Dr. Jonathan Lucas Luncheon
July 30, 2018
USC Health Sciences Campus
Norris Medical Library West Conference Room
Noon to 1:30pm
WIM Members $18; non-members $20 (price includes lunch)
What is the role of the Department of the Medicial Examiner-Coroner in LA County?
“The citizens of Los Angeles County expect that their dead will be treated with dignity and respect. The Department of the Medical Examiner-Coroner (DMEC) and the Office of Decedent Affairs (ODA) in the Department of Health Services (DHS) provide services to transport, examine, and cremate or bury the county’s dead, depending on the circumstances surrounding a particular death.”
This is from the Grand Jury report “How do we Care for the Dead when the Dead don’t Vote” last year prior to Dr. Jonathan Lucas’ appointment as LA County Coroner. Dr. Lucas became Medical Examiner a year ago when he assumed leadership of an organization that was the subject of a Grand Jury investigation (see below for a link to the report). Join us for lunch on July 30, to learn how his department runs and operates in LA County, LA City and the state of California.
The Report continues:
“The office of the Los Angeles DMEC is statutorily charged with investigating ‘all violent, sudden, or unusual deaths within the County.’ The Medical Examiner-Coroner informed the CGJ that in one out of three deaths in the county DMEC is called to the scene. Of the 60,000 – 80,000 deaths each year in Los Angeles County approximately 20,000 – 25,000 are reported to DMEC. The department accepts jurisdiction in about 10,000 of those and actually brings in 8,000 – 9,000 bodies for closer examination. The department operates 24 hours per day, seven days per week.
“The staff of DMEC conducts its work in the largest metropolitan area in the United States and is exceptionally well trained. The large, diverse population in our county produces post mortem investigations across a broad spectrum of complexity and manner of death. Each year forensic pathologists, investigators, toxicologists, and other criminalists conduct myriad independent, objective medicolegal investigations in the public interest.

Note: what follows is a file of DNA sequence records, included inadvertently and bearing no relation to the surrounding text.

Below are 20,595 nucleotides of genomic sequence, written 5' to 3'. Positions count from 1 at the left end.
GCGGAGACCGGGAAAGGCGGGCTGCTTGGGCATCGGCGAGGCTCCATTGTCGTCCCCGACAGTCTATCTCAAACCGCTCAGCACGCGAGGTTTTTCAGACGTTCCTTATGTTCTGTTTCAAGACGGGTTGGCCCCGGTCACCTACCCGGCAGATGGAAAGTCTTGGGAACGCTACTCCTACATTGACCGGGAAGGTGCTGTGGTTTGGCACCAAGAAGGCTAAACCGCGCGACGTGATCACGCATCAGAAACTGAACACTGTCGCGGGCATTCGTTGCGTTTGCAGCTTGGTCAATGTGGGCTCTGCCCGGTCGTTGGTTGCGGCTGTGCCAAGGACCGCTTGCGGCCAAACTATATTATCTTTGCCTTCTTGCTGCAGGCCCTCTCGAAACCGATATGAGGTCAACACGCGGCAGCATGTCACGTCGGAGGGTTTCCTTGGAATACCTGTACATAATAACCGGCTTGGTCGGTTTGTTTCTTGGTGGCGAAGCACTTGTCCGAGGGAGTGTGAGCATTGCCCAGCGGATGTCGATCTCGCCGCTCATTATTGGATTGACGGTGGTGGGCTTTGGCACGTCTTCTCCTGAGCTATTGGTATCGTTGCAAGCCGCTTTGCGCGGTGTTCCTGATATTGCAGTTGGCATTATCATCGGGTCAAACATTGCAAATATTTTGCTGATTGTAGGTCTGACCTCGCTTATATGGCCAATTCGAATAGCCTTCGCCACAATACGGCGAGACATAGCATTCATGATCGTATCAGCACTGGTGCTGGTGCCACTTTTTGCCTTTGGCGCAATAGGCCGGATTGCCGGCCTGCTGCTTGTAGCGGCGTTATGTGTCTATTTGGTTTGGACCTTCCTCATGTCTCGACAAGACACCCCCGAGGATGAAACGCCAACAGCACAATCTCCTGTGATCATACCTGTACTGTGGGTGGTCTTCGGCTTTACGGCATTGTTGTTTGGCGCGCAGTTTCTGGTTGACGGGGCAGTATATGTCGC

“DMEC determines facts to assist in court cases and also to contribute knowledge in the areas of occupational disease, epidemic disease, and industrial accidents. Such investigations additionally aid the public health purposes of revealing unsuspected contagious disease and preventable hazards to health.
“More than 50 years ago, forensic pathologists in the Los Angeles DMEC pioneered the practice of psychological autopsy, which has aided policy development in suicide prevention.10 Toxicologists in DMEC also have identified testing methods for new designer drugs while conducting post mortem analyses, although current severe staff shortages have eliminated DMEC’s ability to do this.”
“With more than 10 million residents, Los Angeles County is the most populous county in the nation. It covers 4,752 square miles and, significantly, is congested with nearly 8 million registered vehicles.
“DMEC’s sole facility is located in downtown Los Angeles, although there are three satellite facilities out of which a handful of investigators operate. No one is allowed to touch or move a body at an accident or crime scene unless the Coroner gives them permission to do so or until a Coroner’s Investigator arrives. The CGJ has been informed that the average time for an investigator to travel through traffic from the downtown headquarters to a death scene in most areas of the county is usually 30 to 90 minutes and sometimes nearly three hours. Thus, distance and population density both affect the effective conduct of DMEC’s work.
“DMEC processes about 9,000 – 10,000 bodies and performs about 4,000 autopsies per year. While its workload is comparable to that of the medical examiner offices in New York City (all boroughs are organized under one medical examiner) and Cook County (Chicago), which report performing more than 5,000 and about 3,700 autopsies per year, respectively, those other jurisdictions are physically smaller, serve smaller populations, and employ more critical staff per capita than DMEC.
“The morgue processes all deaths that occur in LAC+USC Medical Center. Indigent veterans, about three percent of Los Angeles County’s unclaimed indigent decedents, are processed by DMEC; individuals who die in the Medical Center after being injured during the commission of a crime and treated at LAC+USC Medical Center are also processed there.27 The morgue also receives unclaimed, indigent decedents from other county medical facilities as well as private convalescent care facilities. The bodies are retrieved by morgue transport staff.”
From “How do we Care for the Dead when the Dead don’t Vote” Grand Jury report (http://grandjury.co.la.ca.us/pdf/CORONER%20FINAL%20REPORT.pdf)
We hope you can join us for a fascinating luncheon with Dr. Lucas.